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Chemistry LibreTexts

4.3: Atomic Spectroscopy Applications

  • Page ID
    85154
  • Skills to Develop

    • Understand why samples need to be digested.
    • Know what type of elements are detected by using AA or AE
    • Recall practical applications of AA or AE (what businesses use these methods)

    Sample Preparation for Atomic Absorption or Atomic Emission

    Chemists employ atomic spectrophotometers to determine the identity and/or concentration of a metallic species. Samples must be in liquid form before being placed in the analyzer. In order to do this, a chemist will use certain acids (nitric or hydrochloric) to extract the metallic component of a sample. This process is called digestion and will not affect the analysis of the sample.

    Figure \(\PageIndex{1}\): A chemist adding acid to soil samples. After the digestion process, samples will be analyzed for phosphorus and potassium. Image taken from: https://upload.wikimedia.org/wikiped...le_acidity.jpg

    Once the sample has transformed into liquid form, it enters the spectrophotometer by a capillary tube. Then, it is atomized, or transformed into fine mist, by a flame. A light source (cathode lamp) bombards the misted sample. The metallic atoms inside the sample gain energy from the light source and jump to excited states. At different intervals of time, the excited atoms release energy and fall back to their ground states. This quantized energy that is involved in the absorption (AA) or emission (AE) process corresponds to a fingerprint wavelength pattern that can be used to identify a specific metal atom.

    Video \(\PageIndex{1}\): A combination of animation, commentary, and application to supplement the lab experience with FAA spectroscopy.

    Applications

    AA or AE spectrometers have been used in many different industrial and academic settings. For example, a medical laboratory could detect the type and amount of toxic metals that could be present in patient's urine or blood. Environmental scientists could monitor metal pollutants in soil and water. The pharmaceutical industry uses these machines to determine if a metal catalyst after a drug has been purified. Lastly, the mining industry would utilize these devices to detect the quantity and presence of precious metals like gold and silver.

     

    Figure \(\PageIndex{2}\): An atomic absorption spectrometer. Image taken from: https://upload.wikimedia.org/wikiped...ridesystem.jpg

    Academic and industrial laboratories consider several factors before selecting spectrometer. For example, some labs require a large number of samples to be analyzed in one day while other labs might use the instrument occasionally. Specific analyzers might require a smaller amount of sample. In addition, a toxicology lab might need an instrument to report values in micro or nanograms. Lastly, academic (more often than industrial) facilities must consider the cost of the analyzer before purchasing.

    Other options besides flame based AA/AE are graphite furnace (GFAA) and inductively coupled plasma (ICP-AE or ICP-OES). With the GFAA method, a furnace is used to excite the metallic sample. This technique can detect lower concentrations of metal than a flame AA/AE. Also, smaller volumes of sample are needed for a GFAA. ICP machines utilize a plasma (gas with charged ions) for the excitation process. Some of these instruments can directly analyze solid samples. Unfortunately, ICP-AE instruments are slower in producing data. Peruse Table \(\PageIndex{1}\) and note the general differences between the instruments.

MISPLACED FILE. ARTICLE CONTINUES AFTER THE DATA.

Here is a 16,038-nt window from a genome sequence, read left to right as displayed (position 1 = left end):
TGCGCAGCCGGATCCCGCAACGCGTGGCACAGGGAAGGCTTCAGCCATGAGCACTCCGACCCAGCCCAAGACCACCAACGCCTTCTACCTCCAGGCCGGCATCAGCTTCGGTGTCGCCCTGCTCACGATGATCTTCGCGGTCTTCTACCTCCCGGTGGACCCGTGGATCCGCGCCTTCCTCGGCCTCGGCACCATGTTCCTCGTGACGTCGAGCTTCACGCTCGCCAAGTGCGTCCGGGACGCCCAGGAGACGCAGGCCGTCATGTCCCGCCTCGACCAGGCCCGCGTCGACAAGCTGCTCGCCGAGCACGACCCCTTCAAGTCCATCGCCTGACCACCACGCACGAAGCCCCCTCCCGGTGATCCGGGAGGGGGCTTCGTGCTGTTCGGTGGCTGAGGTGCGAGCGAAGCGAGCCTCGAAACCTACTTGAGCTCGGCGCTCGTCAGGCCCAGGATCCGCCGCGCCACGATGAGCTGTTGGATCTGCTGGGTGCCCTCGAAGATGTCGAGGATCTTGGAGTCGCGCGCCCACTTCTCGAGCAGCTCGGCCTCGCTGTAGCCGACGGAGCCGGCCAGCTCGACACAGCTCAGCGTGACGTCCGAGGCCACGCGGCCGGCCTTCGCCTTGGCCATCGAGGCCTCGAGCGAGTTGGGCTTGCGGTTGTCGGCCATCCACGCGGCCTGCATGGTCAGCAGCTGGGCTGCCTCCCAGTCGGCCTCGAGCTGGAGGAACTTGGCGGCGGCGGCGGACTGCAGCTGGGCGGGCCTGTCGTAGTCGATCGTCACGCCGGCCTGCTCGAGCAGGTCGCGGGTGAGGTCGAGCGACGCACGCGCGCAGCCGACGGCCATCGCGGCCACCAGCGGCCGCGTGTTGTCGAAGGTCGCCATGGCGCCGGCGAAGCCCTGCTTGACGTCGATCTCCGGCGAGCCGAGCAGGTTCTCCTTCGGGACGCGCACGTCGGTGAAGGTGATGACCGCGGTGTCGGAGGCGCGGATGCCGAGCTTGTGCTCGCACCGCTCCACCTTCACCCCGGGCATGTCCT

Table \(\PageIndex{1}\): Common instrument attributes for spectrometers.
    Instrument Levels of detection  Volume of sample required Elements analyzed per unit of time Range of cost
    Flame AA/AE High ppb > 5.0 mL 1 element per 3-10 seconds $15,000-$25,000
    Graphite Furnace AA Mid ppb < 5.0 mL 1 element per 2-3 minutes $40,000-$70,000
    ICP-AE Mid ppb > 5.0 mL 73 different elements per minute $70,000-$100,000

    Units of low concentration: Parts per billion (ppb)

    The letters ppb represent a concentration parts per billion. This translates to the metal atom being one part while the sample contains a billion parts. Imagine measuring one inch in 16,000 miles or counting one cent in $10 million dollars. These two values are comparable to one ppb. In water chemistry, ppb is often referred to as µg of contaminant per liter of a sample. Table \(\PageIndex{1}\) above shows that a flame AA/AE detects only large amounts of ppb. This would be the least sensitive technique of the three listed.

    Exercise \(\PageIndex{1}\): Analysis of Materials Using AA and AE

    Click on this link about Forensic science and bushfires in Australia and answer the questions below.

    1. In this article, what material are scientists analyzing? Why are they doing this?
    2. What method-AA or AE are they using the determine the metals of the interest?
    3. What metals does this article mention?
    4. Why are they using XRD in this article?
    Answer a

    They are comparing different types of matches (unburned and burned) for arson investigations (wildfires)

    Answer b

    They used ICP-AE (you just need to be concerned with the AE part).

    Answer c

    Mg, Al, Ca, Fe, Zn, and Ba

    Answer d

    They  used XRD (x-ray diffraction) to determine which burned matches corresponded to the unburned matches (comparing different brands). 

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